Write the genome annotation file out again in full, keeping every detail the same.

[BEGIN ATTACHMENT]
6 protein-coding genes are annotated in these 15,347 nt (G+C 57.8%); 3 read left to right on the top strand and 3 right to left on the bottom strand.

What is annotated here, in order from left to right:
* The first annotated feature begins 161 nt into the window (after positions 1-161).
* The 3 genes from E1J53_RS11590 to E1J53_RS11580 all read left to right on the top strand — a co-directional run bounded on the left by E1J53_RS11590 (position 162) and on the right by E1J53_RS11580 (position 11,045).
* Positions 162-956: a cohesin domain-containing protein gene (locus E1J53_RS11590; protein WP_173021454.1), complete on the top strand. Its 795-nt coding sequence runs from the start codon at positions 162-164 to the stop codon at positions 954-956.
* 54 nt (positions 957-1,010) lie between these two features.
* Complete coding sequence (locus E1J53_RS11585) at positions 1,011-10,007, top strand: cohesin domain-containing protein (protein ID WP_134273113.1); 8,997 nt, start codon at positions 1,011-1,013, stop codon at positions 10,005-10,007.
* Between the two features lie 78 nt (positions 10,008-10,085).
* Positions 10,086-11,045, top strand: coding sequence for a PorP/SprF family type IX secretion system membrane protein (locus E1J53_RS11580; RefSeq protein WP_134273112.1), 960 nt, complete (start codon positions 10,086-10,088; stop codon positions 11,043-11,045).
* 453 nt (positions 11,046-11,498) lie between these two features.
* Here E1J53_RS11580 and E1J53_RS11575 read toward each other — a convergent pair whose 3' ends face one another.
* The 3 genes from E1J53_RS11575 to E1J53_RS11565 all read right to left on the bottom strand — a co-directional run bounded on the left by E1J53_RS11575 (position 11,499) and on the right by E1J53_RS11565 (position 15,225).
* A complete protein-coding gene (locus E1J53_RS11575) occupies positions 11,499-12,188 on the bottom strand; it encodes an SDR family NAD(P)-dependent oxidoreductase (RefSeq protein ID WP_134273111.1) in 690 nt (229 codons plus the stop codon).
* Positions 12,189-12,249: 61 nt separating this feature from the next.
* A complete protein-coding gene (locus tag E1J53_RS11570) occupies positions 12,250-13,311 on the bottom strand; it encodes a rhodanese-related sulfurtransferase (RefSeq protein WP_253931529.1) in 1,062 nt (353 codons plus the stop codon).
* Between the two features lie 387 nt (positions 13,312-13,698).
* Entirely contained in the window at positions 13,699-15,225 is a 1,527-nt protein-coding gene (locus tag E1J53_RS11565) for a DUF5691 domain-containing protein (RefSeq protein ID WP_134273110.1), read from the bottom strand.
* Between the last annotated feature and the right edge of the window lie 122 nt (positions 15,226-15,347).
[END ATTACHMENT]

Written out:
6 protein-coding genes are annotated in these 15,347 nt (G+C 57.8%); 3 read left to right on the top strand and 3 right to left on the bottom strand.

What is annotated here, in order from left to right:
* The first annotated feature begins 161 nt into the window (after positions 1-161).
* The 3 genes from E1J53_RS11590 to E1J53_RS11580 all read left to right on the top strand — a co-directional run bounded on the left by E1J53_RS11590 (position 162) and on the right by E1J53_RS11580 (position 11,045).
* Positions 162-956: a cohesin domain-containing protein gene (locus E1J53_RS11590; protein WP_173021454.1), complete on the top strand. Its 795-nt coding sequence runs from the start codon at positions 162-164 to the stop codon at positions 954-956.
* 54 nt (positions 957-1,010) lie between these two features.
* Complete coding sequence (locus E1J53_RS11585) at positions 1,011-10,007, top strand: cohesin domain-containing protein (protein ID WP_134273113.1); 8,997 nt, start codon at positions 1,011-1,013, stop codon at positions 10,005-10,007.
* Between the two features lie 78 nt (positions 10,008-10,085).
* Positions 10,086-11,045, top strand: coding sequence for a PorP/SprF family type IX secretion system membrane protein (locus E1J53_RS11580; RefSeq protein WP_134273112.1), 960 nt, complete (start codon positions 10,086-10,088; stop codon positions 11,043-11,045).
* 453 nt (positions 11,046-11,498) lie between these two features.
* Here E1J53_RS11580 and E1J53_RS11575 read toward each other — a convergent pair whose 3' ends face one another.
* The 3 genes from E1J53_RS11575 to E1J53_RS11565 all read right to left on the bottom strand — a co-directional run bounded on the left by E1J53_RS11575 (position 11,499) and on the right by E1J53_RS11565 (position 15,225).
* A complete protein-coding gene (locus E1J53_RS11575) occupies positions 11,499-12,188 on the bottom strand; it encodes an SDR family NAD(P)-dependent oxidoreductase (RefSeq protein ID WP_134273111.1) in 690 nt (229 codons plus the stop codon).
* Positions 12,189-12,249: 61 nt separating this feature from the next.
* A complete protein-coding gene (locus tag E1J53_RS11570) occupies positions 12,250-13,311 on the bottom strand; it encodes a rhodanese-related sulfurtransferase (RefSeq protein WP_253931529.1) in 1,062 nt (353 codons plus the stop codon).
* Between the two features lie 387 nt (positions 13,312-13,698).
* Entirely contained in the window at positions 13,699-15,225 is a 1,527-nt protein-coding gene (locus tag E1J53_RS11565) for a DUF5691 domain-containing protein (RefSeq protein ID WP_134273110.1), read from the bottom strand.
* Between the last annotated feature and the right edge of the window lie 122 nt (positions 15,226-15,347).